SHANGHAI (Reuters) - China's volatile stock markets were flat early on Wednesday, as mounting chatter about imminent policy stimulus provided support against the backdrop of a fresh slide in oil prices that hit stock markets across the globe.
Wall Street had already seen its attempted rally swamped as US crude sank beneath $28(S$40) a barrel for the first time since 2003, hammering energy stocks and boosting safe havens.
Chinese shares seemed to be faring better for once with the benchmark Shanghai Composite Index recouping modest early losses to stand just 0.1 per cent lower. That followed a 3.25 per cent bounce on Tuesday.
Likewise, the CSI300 index of the largest listed companies in Shanghai and Shenzhen was just a whisker weaker, having risen 2.95 per cent the previous session.
The People's Bank of China (PBOC) seemed to be succeeding in deterring yuan sellers, at least for the moment, and fixed the currency at a firm 6.5578 per dollar.
A raft of new regulations have seen yuan trading volumes fall off sharply, and the gap between its onshore level and offshore valuations has narrowed.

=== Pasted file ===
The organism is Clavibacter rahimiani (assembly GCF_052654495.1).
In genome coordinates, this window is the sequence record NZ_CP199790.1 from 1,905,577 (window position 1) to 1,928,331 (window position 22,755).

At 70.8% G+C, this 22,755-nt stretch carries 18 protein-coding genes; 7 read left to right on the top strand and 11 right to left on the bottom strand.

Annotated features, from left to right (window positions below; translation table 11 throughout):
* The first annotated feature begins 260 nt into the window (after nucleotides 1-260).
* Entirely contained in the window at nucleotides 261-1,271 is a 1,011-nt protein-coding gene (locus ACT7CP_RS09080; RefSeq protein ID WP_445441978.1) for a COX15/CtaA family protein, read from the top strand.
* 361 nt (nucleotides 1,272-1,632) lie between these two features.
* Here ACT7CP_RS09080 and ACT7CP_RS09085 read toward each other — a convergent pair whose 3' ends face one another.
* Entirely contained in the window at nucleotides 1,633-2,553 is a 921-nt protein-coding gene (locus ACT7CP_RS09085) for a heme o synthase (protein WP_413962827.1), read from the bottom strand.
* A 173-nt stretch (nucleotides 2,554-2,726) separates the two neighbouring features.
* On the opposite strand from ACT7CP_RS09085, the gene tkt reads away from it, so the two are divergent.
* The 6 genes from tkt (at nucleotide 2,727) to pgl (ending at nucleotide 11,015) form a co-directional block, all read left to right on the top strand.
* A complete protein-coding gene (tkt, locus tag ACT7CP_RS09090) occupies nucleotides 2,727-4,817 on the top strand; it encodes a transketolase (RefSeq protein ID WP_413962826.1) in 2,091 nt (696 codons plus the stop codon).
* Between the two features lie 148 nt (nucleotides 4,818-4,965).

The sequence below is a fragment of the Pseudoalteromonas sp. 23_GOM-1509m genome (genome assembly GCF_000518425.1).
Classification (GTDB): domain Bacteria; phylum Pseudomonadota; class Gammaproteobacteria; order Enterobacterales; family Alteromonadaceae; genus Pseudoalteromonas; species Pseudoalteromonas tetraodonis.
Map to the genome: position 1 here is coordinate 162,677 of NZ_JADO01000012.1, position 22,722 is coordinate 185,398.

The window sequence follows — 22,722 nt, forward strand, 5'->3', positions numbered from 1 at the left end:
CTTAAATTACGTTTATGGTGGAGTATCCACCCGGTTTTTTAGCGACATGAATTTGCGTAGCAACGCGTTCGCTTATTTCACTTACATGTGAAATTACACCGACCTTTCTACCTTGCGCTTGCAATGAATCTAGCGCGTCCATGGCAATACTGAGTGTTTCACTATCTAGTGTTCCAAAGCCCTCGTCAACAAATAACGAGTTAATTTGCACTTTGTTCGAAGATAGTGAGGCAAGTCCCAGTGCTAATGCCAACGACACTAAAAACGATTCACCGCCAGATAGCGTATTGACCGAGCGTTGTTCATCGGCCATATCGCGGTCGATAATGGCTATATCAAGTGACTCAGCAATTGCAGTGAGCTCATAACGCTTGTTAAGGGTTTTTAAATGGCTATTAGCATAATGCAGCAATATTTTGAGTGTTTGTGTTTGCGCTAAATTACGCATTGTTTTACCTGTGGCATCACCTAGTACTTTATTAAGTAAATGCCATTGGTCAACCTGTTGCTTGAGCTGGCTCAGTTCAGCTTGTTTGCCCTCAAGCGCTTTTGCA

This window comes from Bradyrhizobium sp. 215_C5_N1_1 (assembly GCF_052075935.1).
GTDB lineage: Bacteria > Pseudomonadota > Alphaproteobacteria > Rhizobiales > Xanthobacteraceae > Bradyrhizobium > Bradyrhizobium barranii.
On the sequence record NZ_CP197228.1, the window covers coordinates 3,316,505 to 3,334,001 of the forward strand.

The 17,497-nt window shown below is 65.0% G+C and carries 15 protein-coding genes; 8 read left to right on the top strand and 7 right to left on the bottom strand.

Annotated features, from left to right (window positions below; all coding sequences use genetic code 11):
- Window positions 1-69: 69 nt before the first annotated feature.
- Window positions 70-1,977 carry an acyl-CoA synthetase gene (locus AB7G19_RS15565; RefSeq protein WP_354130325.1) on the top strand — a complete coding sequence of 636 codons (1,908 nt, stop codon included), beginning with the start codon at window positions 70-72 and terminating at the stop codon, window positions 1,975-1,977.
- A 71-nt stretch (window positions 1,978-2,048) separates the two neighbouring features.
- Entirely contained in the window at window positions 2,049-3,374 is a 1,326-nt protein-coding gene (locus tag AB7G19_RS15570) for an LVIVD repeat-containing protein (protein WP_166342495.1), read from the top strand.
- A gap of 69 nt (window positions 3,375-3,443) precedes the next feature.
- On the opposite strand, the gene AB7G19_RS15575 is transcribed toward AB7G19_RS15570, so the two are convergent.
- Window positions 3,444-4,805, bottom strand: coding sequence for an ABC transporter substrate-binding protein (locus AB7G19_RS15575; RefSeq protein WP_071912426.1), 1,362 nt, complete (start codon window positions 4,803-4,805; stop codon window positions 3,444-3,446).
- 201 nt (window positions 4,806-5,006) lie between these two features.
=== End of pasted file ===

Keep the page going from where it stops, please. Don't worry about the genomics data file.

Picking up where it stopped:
Late on Tuesday, the central bank announced it would inject more than 600 billion yuan(S$131 billion) into the banking system to help ease a liquidity squeeze expected before the Lunar New Year in early February.
Such a move is usual before the holidays and stopped well short of an actual cut in bank reserve requirement ratios (RRR).
Still, analysts assume an easing is only a matter of time given soft readings on industrial output and retail sales for December, a sorry bookend to a year when the economy grew at the slowest pace in a quarter of a century.
China's woes combined with the slump in commodities to prompt the International Monetary Fund to cut its global growth forecasts again on Tuesday. It warned the world's second-largest economy would see growth of only 6.3 per cent in 2016.
The government-backed China Securities Journal reported that Beijing had the policy space for further easing to support the economy, including raising deficit spending to around 3 per cent of annual economic output.
"The activity data, the domestic market sell-off and unsettled global financial markets require macro policies to stay accommodative for an extended period," wrote David Fernandez, head of Asia Pacific fixed income research at Barclays, in a note to clients.
"We continue to look for two 25 basis-point benchmark rate cuts in the first half of the year, and maintain our forecast of two RRR cuts."